There are places I'll remember all my life. Inverness bus station is unlikely to be one of them, but the other end of the line certainly will. The finishing point of the wayward bus coincides with the edge of the world, or at least that is how it seems.

 the Durness bus, which flopped to a halt at the end of the long haul from Inverness.

A fog was doing its best to smother and smooth the roughest edge of the world, but the acute serrations of mainland Britain's most distant shore cut through the gloom with the sharpness of diamonds.


Long and winding: that sums up the road to Durness from, well, just about anywhere. The journey from Liverpool, on the rough roads of half a century ago, would have been a two-day epic. But it was a trip that John Lennon made five times in his teens.


"It was where he got a lot of inspiration before he became famous," Lennon would have been familiar with the cavern: not a Liverpool club, but Britain's largest sea cave. Smoo Cave echoes with the power of the ocean. Reputedly, the first man to enter the cave was Sir Walter Scott in 1814; it was traditionally regarded as the gateway to Hell. 

The bus from Inverness terminates just above Smoo Cave: a few yards further, the road leaps across the void into which a stream seethes. Tumble down the grassy bank to a shore strewn with natural and unnatural detritus, branches smoothed and bleached by the sun and the wind and frozen into balletic poses by the sea. Blazes of yellow flowers, which define the word "tenacious", illuminate the walk into an echo chamber where aspirations can flourish.

The late genius behind the Beatles endured a muddled, melancholy upbringing in Merseyside. For Lennon, as with anyone, holidays provided an escape from the tyranny of the everyday. While his pals headed for Rhyl and Llandudno on the coast of North Wales, Lennon went as far as it is possible to go in Britain without getting your feet wet. His destination was the north-westernmost mainland community in the kingdom: Durness, population 350.

The economics of holidays were different in those days. Today, Liverpool John Lennon Airport provides quick, cheap access from Merseyside to sun-spots across Europe, and even has a link to New York. At the tail end of the 1950s, Britons might never have had it so good, but travel was still a frugal business. Anyone in the fortunate position of owning a car would be expected to fill it with as many travellers as the chassis would bear and drive to whichever coast had a relation who could offer free accommodation. In the case of the Beatle-to-be, the distant (in both senses) relative was Bertie Sutherland, who had married Lennon's maternal aunt and settled in the land that shared his surname. Lennon travelled in the company of his cousin, Stanley Parkes, who was five years older. They stayed in a sturdy white croft overlooking Sango Bay – a beach facing always the Arctic, never the sun.





 The ancient rocks of north-west Sutherland have been battered by the elements eight days a week for the last few million years, leaving the surrounds of Sango Bay looking like a lower jaw half-full of rotting teeth. But they subside into smooth, shelving sands that gleam with silver, white and gold as the last of the summer sun burns through the vapour.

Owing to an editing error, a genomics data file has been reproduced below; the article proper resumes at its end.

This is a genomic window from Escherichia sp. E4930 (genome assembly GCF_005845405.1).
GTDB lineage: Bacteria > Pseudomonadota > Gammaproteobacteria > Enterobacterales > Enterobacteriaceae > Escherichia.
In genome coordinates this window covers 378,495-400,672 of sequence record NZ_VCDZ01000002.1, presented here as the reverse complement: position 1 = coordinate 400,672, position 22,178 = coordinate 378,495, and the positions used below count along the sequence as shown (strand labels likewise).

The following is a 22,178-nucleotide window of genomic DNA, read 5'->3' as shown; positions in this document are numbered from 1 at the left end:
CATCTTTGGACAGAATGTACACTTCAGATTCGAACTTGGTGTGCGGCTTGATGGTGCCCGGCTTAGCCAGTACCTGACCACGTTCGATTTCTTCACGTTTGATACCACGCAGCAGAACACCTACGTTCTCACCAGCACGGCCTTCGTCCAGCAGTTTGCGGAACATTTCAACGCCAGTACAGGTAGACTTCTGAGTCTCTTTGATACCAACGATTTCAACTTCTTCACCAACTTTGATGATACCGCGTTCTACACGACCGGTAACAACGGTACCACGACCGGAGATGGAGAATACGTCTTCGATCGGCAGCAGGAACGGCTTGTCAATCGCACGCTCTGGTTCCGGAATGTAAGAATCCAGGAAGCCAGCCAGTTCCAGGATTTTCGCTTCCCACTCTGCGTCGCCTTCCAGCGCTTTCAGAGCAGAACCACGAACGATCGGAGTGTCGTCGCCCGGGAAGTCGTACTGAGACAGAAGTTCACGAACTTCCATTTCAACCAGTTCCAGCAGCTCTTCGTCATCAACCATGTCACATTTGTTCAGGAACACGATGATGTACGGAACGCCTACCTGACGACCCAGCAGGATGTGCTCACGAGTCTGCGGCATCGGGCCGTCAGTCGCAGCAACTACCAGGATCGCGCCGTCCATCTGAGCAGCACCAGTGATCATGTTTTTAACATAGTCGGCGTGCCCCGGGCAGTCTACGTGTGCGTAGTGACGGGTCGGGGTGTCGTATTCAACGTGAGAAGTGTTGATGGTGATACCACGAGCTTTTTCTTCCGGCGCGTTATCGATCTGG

It is inviting to think that is precisely what the teenager from Liverpool did as he felt the perfect sand melt beneath his feet, followed shortly and shockingly by the searing Atlantic cold. Next time you listen to the Shipping Forecast on Radio 4, pay particular attention to what Charlotte Green says about Sea Area Fair Isle: this ragged pentagon, pinched between Faroes and Viking, bears the brunt of everything that 3,000 miles of intemperate ocean can hurl at it. And next time you listen to a Beatles tune on Radio 2, imagine the young John Lennon contemplating the fury of the natural world. This is the landscape that is said to have inspired the song "In My Life".


After his final visit, Lennon returned painfully slowly to Liverpool, then to rapidly global stardom by way of the Cavern Club, Hamburg and Shea Stadium in New York.


Fifteen years elapsed between that legendary concert in 1965 and Lennon's assassination on the steps of the Dakota Building in Manhattan. But at the time the Beatles were falling apart in 1969, John and Yoko Ono returned to Durness so that he could share tales of his youth with his wife and his young son, Julian.


: "A Quiet and Interesting Corner of Britain", 

"Many of the pressures of modern-day living are not to be found here." 



 the shrine to John Lennon. It has been constructed in a corner of the community centre grounds that is not so much wind-swept as gale-flattened. Tenacious shrubs and even the occasional flower conspire to provide the closest that most gardeners in far northern Scotland can get to a thriving floral display.

Three slabs of granite, their edges rough but their surfaces smooth, have been inscribed by the sculptor Neil Fuller with the words of "In My Life ". The villagers got a little help from their friends in creating the garden in an area that is a test ground for meteorological extremes and poor soil. 


John Lennon's choice of day-trips across this small universe was limited. You could try for a ferry across the narrow Kyle of Durness, and walk, hitch or bus the remaining four miles to Cape Wrath. In this remote corner of Britain it seems natural to precede "isolation" with "splendid ".

 "It's a fantastic place to live. isolated here even compared with the islands, but ot has   a good little community here."